Fired Louisiana teacher Jonathan Koeppel is suing his former school board and superintendent on grounds of unlawful termination. 

Koeppel was fired in August, he says, for his conservative political activism and for refusing to wear a mask, even though he had received a medical exemption. 

“I was told [by school leadership] that my political commentary and free speech on social media was unprofessional,” Koeppel said in a Sunday email to The Daily Signal. “Considering everything that I post online or say in real life, in regard to political commentary, is rooted in conservative values, one could argue that one reason I was fired was for being openly conservative.” 

The teacher and his attorney, Kevin Vogeltanz, filed the lawsuit in the U.S. District Court for the Eastern District of Louisiana against the St. Tammany Parish School Board and Superintendent Frank Jabbia on Oct. 4.

“I lost my job and career in education because the [St. Tammany Parish School Board], my former principal, the assistant superintendent, and superintendent do not believe that I have a right to the First Amendment,” Koeppel said. 

Koeppel has been a vocal advocate against mask mandates and against the teaching of critical race theory and gender identity ideology in the classroom. 

“We’re very pleased with the federal lawsuit filed on behalf of Mr. Koeppel, and we look forward to proving the St. Tammany Parish School Board and its management unlawfully terminated Jonathan, not for any legitimate reason, but because of his protected speech, politics, and his medical disability,” Vogeltanz told The Daily Signal in an email Friday.  

Koeppel, 26, began teaching high school Spanish in 2020 at Fontainebleau High School in Mandeville, Louisiana, about 40 miles north of New Orleans. 

The now-former Spanish teacher gained national attention in April when a video of him speaking at a school board meeting went viral.

In his remarks to the school board, Koeppel played two audio clips from an education application the St. Tammany Parish school district has utilized, called “BrainPOP.” The first clip discussed “structural racism,” which Koeppel said is telling “our black children that they are oppressed by white people.” 

Koeppel played a second audio clip for school board members in which students are instructed in the app’s lesson to use “gender-neutral” pronouns, such as “they,” if an individual’s “preferred” pronouns are unknown. 

“We’ve got kids that can’t read and write, and then we are going to teach them incorrect grammar?” Koeppel asked the school board at the meeting. 

Koeppel is active on social media and has used Twitter to voice his opposition to critical race theory and gender identity ideology. 

“CRITICAL RACE THEORY and the promotion of GENDER DYSPHORIA have NO place in Louisiana PUBLIC SCHOOLS,” he wrote on Twitter on April 10.

The high school teacher spoke again at a school board meeting in May raising concerns over teachers “indoctrinating kids in [the] classroom and discriminating based on political affiliation,” he said in a call with The Daily Signal in August.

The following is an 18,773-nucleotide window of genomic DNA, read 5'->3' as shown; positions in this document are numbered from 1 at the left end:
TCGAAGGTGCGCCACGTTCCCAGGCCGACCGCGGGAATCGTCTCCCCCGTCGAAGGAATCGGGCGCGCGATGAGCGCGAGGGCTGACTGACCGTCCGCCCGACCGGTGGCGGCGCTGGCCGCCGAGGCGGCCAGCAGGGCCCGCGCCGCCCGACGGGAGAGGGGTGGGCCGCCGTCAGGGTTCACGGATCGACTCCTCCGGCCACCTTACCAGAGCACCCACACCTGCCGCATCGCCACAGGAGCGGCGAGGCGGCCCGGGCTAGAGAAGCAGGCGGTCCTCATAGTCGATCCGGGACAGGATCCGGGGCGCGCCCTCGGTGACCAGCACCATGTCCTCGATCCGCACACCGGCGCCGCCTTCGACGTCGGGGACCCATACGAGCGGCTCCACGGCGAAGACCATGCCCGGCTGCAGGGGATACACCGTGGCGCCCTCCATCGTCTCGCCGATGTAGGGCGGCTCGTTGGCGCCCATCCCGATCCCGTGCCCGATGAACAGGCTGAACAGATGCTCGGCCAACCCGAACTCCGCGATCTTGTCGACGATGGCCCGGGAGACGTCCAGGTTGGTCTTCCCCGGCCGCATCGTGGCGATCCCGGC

Koeppel’s activism on education issues continued throughout the summer with speaking engagements at conservative gatherings. 

When Koeppel returned to work at Fontainebleau High School on Aug. 3, the school’s principal, Johnny Vitrano, immediately asked him to leave because he was not wearing a mask. 

Koeppel is a vocal opponent of mask mandates, but received a medical exemption from the school not to wear one prior to Aug. 3. 

On Aug. 5,  Koeppel was called to a hearing with the principal and was told he had to wear a mask or he could lose his job. Koeppel reminded the principal of his exemption he had previously received due to a boxing injury, and the hearing ended shortly thereafter. 

Koeppel was called to a second hearing Aug. 10 with the principal and the assistant superintendent, Michael Cossé. He said he was told the school leadership was concerned over his “social media, the things I do in public, shooting guns and having videos of that—all kinds of free speech issues,” Koeppel said in the August interview with The Daily Signal. 

Three days later, Koeppel received a termination letter signed by Jabbia, the St. Tammany Parish Public Schools superintendent. Koeppel says the letter did not specify a reason for his dismissal. 

Neither the St. Tammany Parish School Board nor Jabbia responded to The Daily Signal’s requests for comment, but Meredith Mendez, St. Tammany Parish Public Schools director of communications, told The Daily Signal in an email Monday, “We cannot comment because of the ongoing litigation.”

Koeppel is asking the court for relief, including “lost back wages, lost future wages, compensatory damages, statutory damages, punitive damages … litigation costs, reasonable attorney’s fees, and legal interest from the date of demand, and for all other general and equitable relief to which plaintiff is entitled,” according to the complaint. 

Koeppel says his termination has cost him his “reputation as a successful teacher in the local education community,” and added that some people in his community are “starting to slander me as if I am making all of this up and nothing ever happened to me.” 

But he said he made the decision to file the suit because “I want to expose the corruption in my local school system so that they are held accountable.” The legal action may serve to “give hope to other employees that are scared to voice their concerns at school board meetings or with their supervisors,” Koeppel said. 

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